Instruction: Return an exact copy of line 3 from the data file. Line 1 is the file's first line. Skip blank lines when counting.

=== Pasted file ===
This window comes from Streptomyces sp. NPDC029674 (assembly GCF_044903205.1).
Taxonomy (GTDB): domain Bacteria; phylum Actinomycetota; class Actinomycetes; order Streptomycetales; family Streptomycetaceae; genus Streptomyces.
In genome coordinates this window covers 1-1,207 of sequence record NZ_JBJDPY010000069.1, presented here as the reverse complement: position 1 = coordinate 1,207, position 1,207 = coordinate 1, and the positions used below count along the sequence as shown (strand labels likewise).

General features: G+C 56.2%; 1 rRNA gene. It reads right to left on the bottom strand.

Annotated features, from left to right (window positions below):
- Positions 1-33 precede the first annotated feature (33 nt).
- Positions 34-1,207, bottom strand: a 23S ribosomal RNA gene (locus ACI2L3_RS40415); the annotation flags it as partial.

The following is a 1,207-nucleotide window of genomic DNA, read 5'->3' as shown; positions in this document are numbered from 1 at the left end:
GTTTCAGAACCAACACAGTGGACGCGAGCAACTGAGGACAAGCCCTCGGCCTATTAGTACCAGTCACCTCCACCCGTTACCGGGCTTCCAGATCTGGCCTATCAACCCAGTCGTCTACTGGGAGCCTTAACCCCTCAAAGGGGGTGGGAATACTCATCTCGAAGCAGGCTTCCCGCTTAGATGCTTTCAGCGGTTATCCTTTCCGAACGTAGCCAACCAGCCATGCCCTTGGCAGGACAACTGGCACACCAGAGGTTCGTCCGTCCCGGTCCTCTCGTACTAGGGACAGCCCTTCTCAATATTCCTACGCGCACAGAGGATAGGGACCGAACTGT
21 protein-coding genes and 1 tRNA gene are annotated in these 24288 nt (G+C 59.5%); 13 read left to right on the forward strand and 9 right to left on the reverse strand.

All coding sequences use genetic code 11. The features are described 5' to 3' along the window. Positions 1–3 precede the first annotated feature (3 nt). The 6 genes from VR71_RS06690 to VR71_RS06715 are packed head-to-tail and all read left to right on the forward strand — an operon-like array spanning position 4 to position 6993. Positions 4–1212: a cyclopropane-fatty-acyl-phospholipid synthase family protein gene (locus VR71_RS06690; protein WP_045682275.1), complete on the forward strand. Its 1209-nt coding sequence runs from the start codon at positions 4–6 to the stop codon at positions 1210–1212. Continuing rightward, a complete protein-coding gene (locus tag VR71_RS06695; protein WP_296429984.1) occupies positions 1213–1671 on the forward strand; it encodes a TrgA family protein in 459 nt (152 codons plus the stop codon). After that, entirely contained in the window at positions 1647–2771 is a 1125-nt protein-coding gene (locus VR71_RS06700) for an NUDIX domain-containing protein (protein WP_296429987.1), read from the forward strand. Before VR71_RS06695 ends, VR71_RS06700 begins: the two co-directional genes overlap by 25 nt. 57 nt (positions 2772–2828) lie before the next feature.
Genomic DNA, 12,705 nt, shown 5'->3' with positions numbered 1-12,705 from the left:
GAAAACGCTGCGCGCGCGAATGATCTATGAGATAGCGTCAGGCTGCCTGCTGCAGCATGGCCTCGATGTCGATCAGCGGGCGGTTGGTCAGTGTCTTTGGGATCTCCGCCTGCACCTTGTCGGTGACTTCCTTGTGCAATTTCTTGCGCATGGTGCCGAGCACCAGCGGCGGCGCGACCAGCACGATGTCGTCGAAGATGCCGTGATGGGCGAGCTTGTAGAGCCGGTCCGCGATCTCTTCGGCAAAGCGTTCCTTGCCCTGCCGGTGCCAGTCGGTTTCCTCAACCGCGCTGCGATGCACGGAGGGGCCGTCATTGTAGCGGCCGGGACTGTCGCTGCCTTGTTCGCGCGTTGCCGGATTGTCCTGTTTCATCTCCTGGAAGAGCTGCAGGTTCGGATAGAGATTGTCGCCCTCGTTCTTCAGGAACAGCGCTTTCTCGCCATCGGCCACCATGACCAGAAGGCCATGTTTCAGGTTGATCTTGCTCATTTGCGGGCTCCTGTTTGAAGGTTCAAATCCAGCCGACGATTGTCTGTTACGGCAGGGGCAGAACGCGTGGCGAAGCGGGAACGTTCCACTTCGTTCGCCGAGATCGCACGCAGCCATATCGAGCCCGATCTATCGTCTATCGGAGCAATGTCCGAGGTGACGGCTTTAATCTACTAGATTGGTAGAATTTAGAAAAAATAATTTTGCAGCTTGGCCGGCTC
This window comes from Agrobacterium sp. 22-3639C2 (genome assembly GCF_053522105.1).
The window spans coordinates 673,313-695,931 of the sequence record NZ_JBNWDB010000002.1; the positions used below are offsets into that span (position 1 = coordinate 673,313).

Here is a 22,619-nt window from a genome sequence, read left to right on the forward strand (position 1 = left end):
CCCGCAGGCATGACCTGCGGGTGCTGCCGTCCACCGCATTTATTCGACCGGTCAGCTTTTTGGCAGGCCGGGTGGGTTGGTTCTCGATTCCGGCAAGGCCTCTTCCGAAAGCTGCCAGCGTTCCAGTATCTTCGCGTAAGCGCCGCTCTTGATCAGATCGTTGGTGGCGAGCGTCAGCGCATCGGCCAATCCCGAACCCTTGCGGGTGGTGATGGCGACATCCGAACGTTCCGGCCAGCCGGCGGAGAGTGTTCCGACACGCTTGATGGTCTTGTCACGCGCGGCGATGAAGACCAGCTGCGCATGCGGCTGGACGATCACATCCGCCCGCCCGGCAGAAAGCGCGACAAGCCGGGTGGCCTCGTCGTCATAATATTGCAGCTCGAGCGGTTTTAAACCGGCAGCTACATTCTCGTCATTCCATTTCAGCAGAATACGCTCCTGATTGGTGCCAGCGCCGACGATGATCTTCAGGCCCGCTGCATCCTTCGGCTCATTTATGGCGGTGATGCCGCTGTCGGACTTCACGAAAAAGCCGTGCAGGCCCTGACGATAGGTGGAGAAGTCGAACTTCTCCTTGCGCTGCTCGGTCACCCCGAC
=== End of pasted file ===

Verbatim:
In genome coordinates this window covers 1-1,207 of sequence record NZ_JBJDPY010000069.1, presented here as the reverse complement: position 1 = coordinate 1,207, position 1,207 = coordinate 1, and the positions used below count along the sequence as shown (strand labels likewise).